When I had my daughter I was determined to breastfeed, and despite some early problems, I managed to do so successfully. However, though I liked the idea of my husband being able to give a bottle of expressed milk in the evening, I was too worried about when to introduce a bottle to a breastfed baby without inadvertently sabotaging our breastfeeding journey to attempt it until Pixie was much older. Unsurprisingly she wasn’t interested at six months old and we never really ended up going that route at all. This time around I want to be more flexible, though if I’m completely honest I’m still anxious about the prospect and unsure of when to introduce a bottle to a breastfed baby – without jeopardising nursing.
When’s the right time? Is there a perfect window, outside of which you risk your baby rejecting the breast or the bottle? And how big is that window of opportunity?
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When to Introduce a Bottle to a Breastfed Baby
There seem to be so many variables that it’s a little daunting, despite since having found information which suggests that so long as latch is established, it should definitely be possible to introduce a bottle without risking a premature end to breastfeeding. However, having spoken to local breastfeeding peer supporter, Gemma Cash, it transpires that it’s not quite that straightforward – of course nothing ever is where babies are concerned…
I asked Gemma to kindly explain the intricacies of successful combined feeding, and when to introduce a bottle to a breastfed baby, without compromising breastfeeding. Over to Gemma…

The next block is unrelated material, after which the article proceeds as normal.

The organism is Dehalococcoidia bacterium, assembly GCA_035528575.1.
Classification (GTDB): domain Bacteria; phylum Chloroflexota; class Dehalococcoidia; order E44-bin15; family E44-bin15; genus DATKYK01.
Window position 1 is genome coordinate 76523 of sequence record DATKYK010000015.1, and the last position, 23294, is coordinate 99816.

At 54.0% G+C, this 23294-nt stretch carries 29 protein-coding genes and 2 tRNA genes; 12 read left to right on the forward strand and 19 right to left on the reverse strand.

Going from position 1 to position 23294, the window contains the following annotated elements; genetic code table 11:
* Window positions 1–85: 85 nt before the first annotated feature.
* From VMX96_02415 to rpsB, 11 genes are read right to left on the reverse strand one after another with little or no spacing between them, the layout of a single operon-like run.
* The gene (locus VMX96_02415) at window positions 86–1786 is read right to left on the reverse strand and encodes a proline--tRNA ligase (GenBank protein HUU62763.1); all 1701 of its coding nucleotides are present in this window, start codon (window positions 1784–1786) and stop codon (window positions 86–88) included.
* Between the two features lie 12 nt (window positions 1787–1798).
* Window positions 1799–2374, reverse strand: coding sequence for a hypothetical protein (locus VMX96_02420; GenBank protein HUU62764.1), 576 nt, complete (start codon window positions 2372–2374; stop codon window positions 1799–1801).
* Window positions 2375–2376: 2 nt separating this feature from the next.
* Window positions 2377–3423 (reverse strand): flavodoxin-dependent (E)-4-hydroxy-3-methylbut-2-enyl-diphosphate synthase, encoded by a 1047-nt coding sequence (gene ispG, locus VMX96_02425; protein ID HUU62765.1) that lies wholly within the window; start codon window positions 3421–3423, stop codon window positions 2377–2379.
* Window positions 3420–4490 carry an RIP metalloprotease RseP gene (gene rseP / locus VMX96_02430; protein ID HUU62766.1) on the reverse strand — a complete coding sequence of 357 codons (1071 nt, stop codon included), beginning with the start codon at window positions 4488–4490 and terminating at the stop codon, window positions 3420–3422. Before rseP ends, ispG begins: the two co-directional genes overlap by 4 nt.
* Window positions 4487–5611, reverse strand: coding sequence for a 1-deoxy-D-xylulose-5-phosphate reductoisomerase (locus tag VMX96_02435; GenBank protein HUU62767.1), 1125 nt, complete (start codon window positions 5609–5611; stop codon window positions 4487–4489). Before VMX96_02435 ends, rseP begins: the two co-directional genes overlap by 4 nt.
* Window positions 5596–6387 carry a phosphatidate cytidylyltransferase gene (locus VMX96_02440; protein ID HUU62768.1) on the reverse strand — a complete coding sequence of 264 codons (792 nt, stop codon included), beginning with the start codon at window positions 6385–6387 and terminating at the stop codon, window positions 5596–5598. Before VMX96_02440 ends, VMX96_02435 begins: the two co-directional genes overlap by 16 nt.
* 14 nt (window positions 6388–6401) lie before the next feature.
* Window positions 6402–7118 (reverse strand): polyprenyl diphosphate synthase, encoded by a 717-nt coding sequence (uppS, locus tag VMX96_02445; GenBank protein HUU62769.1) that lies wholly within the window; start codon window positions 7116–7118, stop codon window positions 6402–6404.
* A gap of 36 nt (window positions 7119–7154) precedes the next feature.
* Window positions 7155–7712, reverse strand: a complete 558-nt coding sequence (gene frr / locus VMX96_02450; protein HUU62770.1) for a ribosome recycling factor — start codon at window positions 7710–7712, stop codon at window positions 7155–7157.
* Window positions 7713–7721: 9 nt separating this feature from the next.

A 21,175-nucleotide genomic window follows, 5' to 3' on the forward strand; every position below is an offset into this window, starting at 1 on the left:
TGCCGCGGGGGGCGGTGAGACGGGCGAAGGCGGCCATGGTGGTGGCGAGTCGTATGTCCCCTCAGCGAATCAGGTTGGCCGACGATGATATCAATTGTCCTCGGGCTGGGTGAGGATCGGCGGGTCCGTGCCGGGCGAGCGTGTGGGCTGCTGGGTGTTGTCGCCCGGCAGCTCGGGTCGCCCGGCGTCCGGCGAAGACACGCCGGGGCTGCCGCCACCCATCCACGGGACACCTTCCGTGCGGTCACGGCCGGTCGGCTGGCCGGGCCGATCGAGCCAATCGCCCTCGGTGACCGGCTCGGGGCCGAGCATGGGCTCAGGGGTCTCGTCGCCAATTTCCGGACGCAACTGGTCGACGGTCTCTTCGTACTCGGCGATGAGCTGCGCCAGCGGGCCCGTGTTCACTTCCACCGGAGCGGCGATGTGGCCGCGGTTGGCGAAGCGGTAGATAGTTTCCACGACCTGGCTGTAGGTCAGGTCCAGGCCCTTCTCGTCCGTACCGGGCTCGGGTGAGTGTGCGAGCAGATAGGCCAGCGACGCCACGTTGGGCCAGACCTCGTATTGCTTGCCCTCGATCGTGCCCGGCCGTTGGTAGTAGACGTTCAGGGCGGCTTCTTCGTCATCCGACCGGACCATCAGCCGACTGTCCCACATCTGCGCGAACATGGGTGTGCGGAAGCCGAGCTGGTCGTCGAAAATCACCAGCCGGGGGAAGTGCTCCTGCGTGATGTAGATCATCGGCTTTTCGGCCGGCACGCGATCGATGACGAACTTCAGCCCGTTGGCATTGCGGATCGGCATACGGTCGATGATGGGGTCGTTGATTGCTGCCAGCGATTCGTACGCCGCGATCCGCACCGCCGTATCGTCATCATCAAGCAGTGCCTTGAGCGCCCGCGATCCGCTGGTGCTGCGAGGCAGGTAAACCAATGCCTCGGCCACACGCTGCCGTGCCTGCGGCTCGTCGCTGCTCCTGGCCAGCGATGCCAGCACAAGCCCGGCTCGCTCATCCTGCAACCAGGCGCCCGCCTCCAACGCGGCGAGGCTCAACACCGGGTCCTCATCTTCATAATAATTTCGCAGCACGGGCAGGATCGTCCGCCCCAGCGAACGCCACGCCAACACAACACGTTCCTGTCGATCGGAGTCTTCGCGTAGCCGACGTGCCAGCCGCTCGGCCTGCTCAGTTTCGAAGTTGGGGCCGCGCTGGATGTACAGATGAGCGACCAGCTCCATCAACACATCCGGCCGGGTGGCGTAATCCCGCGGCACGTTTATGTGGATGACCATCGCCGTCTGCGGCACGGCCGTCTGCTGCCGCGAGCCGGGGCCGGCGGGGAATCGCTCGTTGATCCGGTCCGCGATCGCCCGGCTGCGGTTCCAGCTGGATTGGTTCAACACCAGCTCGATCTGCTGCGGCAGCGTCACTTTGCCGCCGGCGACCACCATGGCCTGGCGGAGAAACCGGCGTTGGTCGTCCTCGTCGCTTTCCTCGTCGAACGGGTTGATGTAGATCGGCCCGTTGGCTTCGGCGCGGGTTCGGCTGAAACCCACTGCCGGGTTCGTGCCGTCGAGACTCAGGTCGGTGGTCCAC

“Unfortunately this [established latch meaning no problems] is not always the case. It’s actually quite common for babies to start having issues at the breast once bottles are introduced. The early weeks are particularly crucial but problems can occur at any age, particularly if parents are not given information regarding paced bottlefeeding etc. The issues are more commonly related to flow preference than nipple confusion, although latch can also become a problem.
The main issue as I said is usually flow preference. This is not necessarily related to a poor latch, but the natural slower flow of milk at the breast – even when baby is latching well and breastfeeding has been successful for many months.
Milk flow at the breast tends to work in cycles – the baby works the breast which stimulates the body to let down milk, and the baby gets a quicker flow. This then slows down and often repeats, with the baby having to work the breast again to stimulate another let down, before feeding generally comes to an end with the common fluttery style of suckling.
This differs to a bottle – where flow is continuous – and in the typical bottlefeeding position a baby doesn’t have to work for it at all: if you hold even a slow flow bottle upside down milk will usually drip out.